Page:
The story of Alexander the Great is very familiar to most Indians (at least we think we do). We are taught in history classes that Alexander invaded India in 326 BCE. He fought a fierce battle with King Porus (battle of the Hydaspes River) in modern day Pakistan. Porus was defeated but Alexander spared his life and allowed him to rule the area under his name. Alexander then reached the Beas River in Himachal Pradesh and decided to turn back after his army started revolting (many people in the ancient world including the Greeks also believed that India was the end of the world and it would not make sense to keep advancing).
As Alexander started his long journey back to Macedonia he awarded most of the lands captured by him to various Satraps (Persian name for governors). Over the course of time many of these Satraps became emperors controlling large tracks of land themselves. Unfortunately very little is taught in Indian schools about these satraps appointed by Alexander or the lasting legacy that they left on the long history of India.
Indian history teaches that the Mauryan Empire came into existence immediately after Alexander’s arrival in northwestern India. Chandragupta Maurya (340 BCE to 298 BCE) is credited with founding the Maurya Empire and establishing the first “Indian” empire by defeating the Greek Satraps. How do we explain such a major Indian empire coming into existence just 15 years after Alexander’s arrival at the Beas River?
In Greek and Latin Chandragupta Maurya is known as Sandrokottos or Androcottus. Very little is known about him or his lineage. Some Indian historians claim that he is the illegitimate child born to a Nanda prince and a maid. Others claim that he was raised by peacock tamers. But history is murky. The dates attributed to reign of Chandragupta Maurya are not set in stone and that is what makes his story very interesting.
Noted Indian historians like Dr. Ranjit Pal (Ph.D from IIT Kharagpur and life member of “Indian Society for Greek and Roman Studies”) are now beginning to make a compelling case about revising the history of India during the time of Alexander (I recommend reading his book “Non-Jonesian Indology and Alexander). The main area of contention is the location of the city of Pataliputra (which is mentioned in the classic work by Greek writer Megasthenes called Indica).
Sir William Jones (1746 – 1794) was the founder of the Asiatic Society and one of the first individuals to suggest an existence of a group of languages now known as Indo-European languages (he wrote a book called “The Sanscrit Language” in 1786 in which he suggested that Sanskrit, Greek and Latin had a common root which we now know to be true). But he also made a claim that Pataliputra (Palibothra) is Patna (Bihar). This effectively placed Alexander, Chandragupta Maurya and Ashoka in Eastern India. This is called the “Jonesian Theory” and is widely accepted as a fact in India and elsewhere.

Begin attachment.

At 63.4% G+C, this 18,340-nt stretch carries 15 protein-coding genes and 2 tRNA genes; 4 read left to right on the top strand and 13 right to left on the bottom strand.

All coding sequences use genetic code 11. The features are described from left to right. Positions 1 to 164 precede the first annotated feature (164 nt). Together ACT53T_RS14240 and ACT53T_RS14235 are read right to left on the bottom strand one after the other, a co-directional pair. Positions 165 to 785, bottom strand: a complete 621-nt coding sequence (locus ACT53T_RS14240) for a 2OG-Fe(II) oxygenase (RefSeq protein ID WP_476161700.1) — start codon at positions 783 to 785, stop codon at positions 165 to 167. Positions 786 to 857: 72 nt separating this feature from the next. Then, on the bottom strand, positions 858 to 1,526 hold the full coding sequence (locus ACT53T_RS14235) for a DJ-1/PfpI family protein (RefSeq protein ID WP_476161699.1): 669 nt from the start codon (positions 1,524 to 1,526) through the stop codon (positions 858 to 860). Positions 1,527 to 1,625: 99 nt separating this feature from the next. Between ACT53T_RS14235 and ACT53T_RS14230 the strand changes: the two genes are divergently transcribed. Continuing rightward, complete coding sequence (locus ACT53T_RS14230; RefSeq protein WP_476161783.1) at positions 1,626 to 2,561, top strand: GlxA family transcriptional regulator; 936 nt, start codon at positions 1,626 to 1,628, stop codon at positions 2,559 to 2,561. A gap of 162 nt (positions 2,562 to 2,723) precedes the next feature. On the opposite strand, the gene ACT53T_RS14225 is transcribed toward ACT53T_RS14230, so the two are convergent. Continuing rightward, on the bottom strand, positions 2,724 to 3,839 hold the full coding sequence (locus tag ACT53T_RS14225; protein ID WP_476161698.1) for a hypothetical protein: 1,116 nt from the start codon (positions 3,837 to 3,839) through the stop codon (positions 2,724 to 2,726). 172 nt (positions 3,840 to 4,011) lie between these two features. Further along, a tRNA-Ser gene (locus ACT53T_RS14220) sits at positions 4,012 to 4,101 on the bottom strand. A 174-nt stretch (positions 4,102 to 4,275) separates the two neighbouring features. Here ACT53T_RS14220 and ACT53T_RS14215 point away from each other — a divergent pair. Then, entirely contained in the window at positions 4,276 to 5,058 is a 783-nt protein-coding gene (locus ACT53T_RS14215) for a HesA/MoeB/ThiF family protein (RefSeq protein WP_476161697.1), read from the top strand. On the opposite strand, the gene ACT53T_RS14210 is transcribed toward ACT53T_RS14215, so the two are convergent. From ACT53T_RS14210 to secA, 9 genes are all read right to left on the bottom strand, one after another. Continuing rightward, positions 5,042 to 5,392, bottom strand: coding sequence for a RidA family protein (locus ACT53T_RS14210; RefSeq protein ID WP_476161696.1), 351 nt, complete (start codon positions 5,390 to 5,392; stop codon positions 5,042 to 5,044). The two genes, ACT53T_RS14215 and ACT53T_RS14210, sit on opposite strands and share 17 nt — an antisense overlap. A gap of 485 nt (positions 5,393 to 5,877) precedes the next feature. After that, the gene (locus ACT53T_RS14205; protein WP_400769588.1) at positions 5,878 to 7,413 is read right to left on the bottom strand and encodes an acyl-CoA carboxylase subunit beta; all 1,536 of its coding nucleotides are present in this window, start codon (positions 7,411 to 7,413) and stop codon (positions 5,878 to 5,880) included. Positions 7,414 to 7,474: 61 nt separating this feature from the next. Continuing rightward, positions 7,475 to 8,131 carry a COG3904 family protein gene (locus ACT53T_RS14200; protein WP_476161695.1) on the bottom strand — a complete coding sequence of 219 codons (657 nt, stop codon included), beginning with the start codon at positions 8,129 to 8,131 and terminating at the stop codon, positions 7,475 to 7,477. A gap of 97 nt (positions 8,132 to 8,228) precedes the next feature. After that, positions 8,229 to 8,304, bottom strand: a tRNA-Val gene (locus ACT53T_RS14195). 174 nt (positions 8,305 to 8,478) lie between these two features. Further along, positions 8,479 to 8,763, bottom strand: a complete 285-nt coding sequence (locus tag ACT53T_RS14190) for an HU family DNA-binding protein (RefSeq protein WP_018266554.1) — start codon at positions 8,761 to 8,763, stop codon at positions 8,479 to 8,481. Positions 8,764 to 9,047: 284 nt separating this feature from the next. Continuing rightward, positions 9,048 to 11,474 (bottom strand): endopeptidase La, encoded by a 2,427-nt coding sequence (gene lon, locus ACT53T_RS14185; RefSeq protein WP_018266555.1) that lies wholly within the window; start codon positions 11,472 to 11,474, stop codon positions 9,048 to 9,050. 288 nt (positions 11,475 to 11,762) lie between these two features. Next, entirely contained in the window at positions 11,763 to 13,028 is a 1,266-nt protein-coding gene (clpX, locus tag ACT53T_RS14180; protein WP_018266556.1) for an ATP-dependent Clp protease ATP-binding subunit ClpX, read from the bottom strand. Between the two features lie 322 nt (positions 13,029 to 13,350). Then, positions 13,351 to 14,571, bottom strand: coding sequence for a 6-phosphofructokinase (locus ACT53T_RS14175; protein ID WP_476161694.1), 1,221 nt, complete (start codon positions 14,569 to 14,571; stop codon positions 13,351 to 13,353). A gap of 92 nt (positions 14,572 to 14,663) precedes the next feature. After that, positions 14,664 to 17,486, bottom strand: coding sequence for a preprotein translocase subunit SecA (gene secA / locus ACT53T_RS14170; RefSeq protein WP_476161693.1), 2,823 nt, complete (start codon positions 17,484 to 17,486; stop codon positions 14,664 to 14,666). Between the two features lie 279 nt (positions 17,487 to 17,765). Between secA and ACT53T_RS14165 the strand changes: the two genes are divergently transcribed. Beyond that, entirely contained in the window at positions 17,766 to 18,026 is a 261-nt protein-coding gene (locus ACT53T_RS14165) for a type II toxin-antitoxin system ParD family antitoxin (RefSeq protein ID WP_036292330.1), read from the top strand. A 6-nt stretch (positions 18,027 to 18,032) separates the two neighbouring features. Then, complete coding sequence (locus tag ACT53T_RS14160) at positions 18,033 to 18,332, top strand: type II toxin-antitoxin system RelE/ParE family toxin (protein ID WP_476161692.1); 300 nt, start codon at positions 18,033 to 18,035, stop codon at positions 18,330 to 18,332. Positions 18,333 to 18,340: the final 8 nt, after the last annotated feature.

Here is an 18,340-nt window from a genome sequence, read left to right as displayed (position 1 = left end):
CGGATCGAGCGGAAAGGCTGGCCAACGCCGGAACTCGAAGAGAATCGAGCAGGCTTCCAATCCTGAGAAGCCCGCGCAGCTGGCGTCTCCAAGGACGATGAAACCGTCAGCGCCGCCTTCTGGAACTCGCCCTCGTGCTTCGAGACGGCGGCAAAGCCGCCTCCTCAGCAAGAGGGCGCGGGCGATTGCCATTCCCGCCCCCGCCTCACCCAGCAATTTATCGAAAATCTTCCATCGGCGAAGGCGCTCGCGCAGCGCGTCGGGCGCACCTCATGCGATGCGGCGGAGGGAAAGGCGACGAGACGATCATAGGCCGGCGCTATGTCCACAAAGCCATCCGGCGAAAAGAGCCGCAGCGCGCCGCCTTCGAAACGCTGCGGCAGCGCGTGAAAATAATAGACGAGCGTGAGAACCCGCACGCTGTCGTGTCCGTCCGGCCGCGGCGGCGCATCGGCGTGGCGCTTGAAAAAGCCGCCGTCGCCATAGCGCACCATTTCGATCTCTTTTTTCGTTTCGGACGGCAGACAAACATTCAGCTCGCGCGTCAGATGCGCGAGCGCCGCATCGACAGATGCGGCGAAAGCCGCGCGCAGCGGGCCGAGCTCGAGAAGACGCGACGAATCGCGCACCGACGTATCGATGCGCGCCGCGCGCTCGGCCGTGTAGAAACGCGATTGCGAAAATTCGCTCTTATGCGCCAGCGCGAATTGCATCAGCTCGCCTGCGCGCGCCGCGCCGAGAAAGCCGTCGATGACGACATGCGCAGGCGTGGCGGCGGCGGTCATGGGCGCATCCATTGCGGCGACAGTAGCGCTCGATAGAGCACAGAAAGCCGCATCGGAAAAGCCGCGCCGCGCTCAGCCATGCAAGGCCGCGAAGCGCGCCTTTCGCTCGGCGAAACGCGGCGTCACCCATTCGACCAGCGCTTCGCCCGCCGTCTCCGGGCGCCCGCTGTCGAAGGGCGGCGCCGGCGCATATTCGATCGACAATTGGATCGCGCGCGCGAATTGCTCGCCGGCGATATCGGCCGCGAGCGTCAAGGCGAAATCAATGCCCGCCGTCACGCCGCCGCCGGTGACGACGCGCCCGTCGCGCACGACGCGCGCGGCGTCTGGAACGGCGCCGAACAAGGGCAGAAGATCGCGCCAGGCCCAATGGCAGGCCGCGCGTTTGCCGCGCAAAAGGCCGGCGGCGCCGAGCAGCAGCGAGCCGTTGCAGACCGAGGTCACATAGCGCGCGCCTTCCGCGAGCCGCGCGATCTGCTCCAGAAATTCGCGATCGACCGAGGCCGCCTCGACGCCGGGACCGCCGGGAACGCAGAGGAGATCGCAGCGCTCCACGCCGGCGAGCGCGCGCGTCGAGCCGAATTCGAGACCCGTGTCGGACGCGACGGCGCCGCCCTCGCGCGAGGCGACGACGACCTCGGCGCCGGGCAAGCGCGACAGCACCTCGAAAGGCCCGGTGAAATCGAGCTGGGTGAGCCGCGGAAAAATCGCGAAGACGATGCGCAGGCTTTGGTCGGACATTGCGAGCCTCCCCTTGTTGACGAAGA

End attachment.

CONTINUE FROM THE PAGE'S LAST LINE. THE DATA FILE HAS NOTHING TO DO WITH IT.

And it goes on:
But many Indians would be surprised to learn that this theory is based on very thin evidence. Till date no relic of any Mauryan King including the great Ashoka or the Greeks has been found in Patna. This is true for the Nanda kings who the Mauryans supposedly captured. So where were the Mauryans actually ruling and who is Chandragupta Maurya?
Dr. Ranjit Pal argues that Palibothra of Megasthenes is not Patna of Bihar but Patali (near the city of Kerman in Iran). The names of many Indian cities can also be found in other countries and names like Patali, Konarak, and Salem are good examples (it would be a mistake to assume that these Indian cities are older. It is more likely that Patali (Iran) is much older than Patna (India). The name Patel which is popular among people in Gujarat is likely related to Patali. Gujarat is part of Western India and close to Iran where Patali is).
So if Megasthenes was talking about Patali in Iran and not in India then that would mean that Alexander never visited India that we know today. Instead of Chandragupta Maurya setting up the Mauryan Empire following Alexander’s retreat there is evidence to show that Chandragupta was a contemporary of Alexander and fought and lost a major battle with Alexander in Patali. This will mean that the Mauryan Empire was mostly an empire that existed in Northwestern India (including Pakistan, Afghanistan and Iran) and probably did not exist in modern day Central and Eastern India (which could be the reason why the archeological evidence is missing).
After capturing Taksila (city in Pakistan), Alexander left the city under the control of one of his Satraps known as Orontobates (some accounts indicate that Orontobates was a Persian. Alexander’s army just like most armies in the world today had soldiers and generals from lands that they captured). Orontobates was also known as Tridates. He later on assumed the name of Sasigupta (known in Greek as Sasicottos).
Sashi and Chandra means moon in Sanskrit. Many historians now believe that Orontobates a.k.a. Sasigupta is none other than Chandragupta Maurya (this explains why there is very little information in the Indian context as to who Chandragupta was before he became emperor of “India”). This Persian was an important member of Alexander’s conquests. Diodorus (ancient Greek historian) indicates that it was Tridates who handed the Persian treasury over to the Greeks after Alexander defeated the Persian Empire led by King Darius III.
Why did Chandragupta revolt against his longtime friend Alexander? Did he secretly continue to resent the defeat of the Persians by the Greeks under Alexander after all these years? Did he participate with other Persians in Alexander’s army to poison and kill their leader? If you believe in the ancient Sanskrit drama Mudrarakshasa the answer is a resounding yes.
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Category: Culture & Religion